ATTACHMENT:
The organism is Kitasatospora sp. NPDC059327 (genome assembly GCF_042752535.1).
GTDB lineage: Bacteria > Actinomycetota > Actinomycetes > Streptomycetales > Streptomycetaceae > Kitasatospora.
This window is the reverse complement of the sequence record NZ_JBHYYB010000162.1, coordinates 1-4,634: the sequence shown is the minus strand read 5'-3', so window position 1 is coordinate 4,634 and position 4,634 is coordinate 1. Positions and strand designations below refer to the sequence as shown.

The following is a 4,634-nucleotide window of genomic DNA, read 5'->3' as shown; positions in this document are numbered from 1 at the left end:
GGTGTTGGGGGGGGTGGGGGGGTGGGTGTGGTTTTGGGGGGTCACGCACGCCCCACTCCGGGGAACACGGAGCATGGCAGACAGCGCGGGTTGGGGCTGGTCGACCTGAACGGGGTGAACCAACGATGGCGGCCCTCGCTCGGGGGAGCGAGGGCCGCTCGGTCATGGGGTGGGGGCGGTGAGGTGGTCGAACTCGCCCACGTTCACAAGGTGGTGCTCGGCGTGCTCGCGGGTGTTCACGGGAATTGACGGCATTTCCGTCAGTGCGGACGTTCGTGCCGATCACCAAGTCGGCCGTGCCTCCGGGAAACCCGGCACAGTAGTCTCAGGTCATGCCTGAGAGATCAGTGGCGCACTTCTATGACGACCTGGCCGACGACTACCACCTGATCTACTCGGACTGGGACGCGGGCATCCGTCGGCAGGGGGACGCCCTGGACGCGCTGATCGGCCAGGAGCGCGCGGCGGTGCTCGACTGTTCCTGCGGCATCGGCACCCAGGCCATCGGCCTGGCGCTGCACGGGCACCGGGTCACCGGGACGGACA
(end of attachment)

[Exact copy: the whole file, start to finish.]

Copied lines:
The organism is Kitasatospora sp. NPDC059327 (genome assembly GCF_042752535.1).
GTDB lineage: Bacteria > Actinomycetota > Actinomycetes > Streptomycetales > Streptomycetaceae > Kitasatospora.
This window is the reverse complement of the sequence record NZ_JBHYYB010000162.1, coordinates 1-4,634: the sequence shown is the minus strand read 5'-3', so window position 1 is coordinate 4,634 and position 4,634 is coordinate 1. Positions and strand designations below refer to the sequence as shown.

The following is a 4,634-nucleotide window of genomic DNA, read 5'->3' as shown; positions in this document are numbered from 1 at the left end:
GGTGTTGGGGGGGGTGGGGGGGTGGGTGTGGTTTTGGGGGGTCACGCACGCCCCACTCCGGGGAACACGGAGCATGGCAGACAGCGCGGGTTGGGGCTGGTCGACCTGAACGGGGTGAACCAACGATGGCGGCCCTCGCTCGGGGGAGCGAGGGCCGCTCGGTCATGGGGTGGGGGCGGTGAGGTGGTCGAACTCGCCCACGTTCACAAGGTGGTGCTCGGCGTGCTCGCGGGTGTTCACGGGAATTGACGGCATTTCCGTCAGTGCGGACGTTCGTGCCGATCACCAAGTCGGCCGTGCCTCCGGGAAACCCGGCACAGTAGTCTCAGGTCATGCCTGAGAGATCAGTGGCGCACTTCTATGACGACCTGGCCGACGACTACCACCTGATCTACTCGGACTGGGACGCGGGCATCCGTCGGCAGGGGGACGCCCTGGACGCGCTGATCGGCCAGGAGCGCGCGGCGGTGCTCGACTGTTCCTGCGGCATCGGCACCCAGGCCATCGGCCTGGCGCTGCACGGGCACCGGGTCACCGGGACGGACA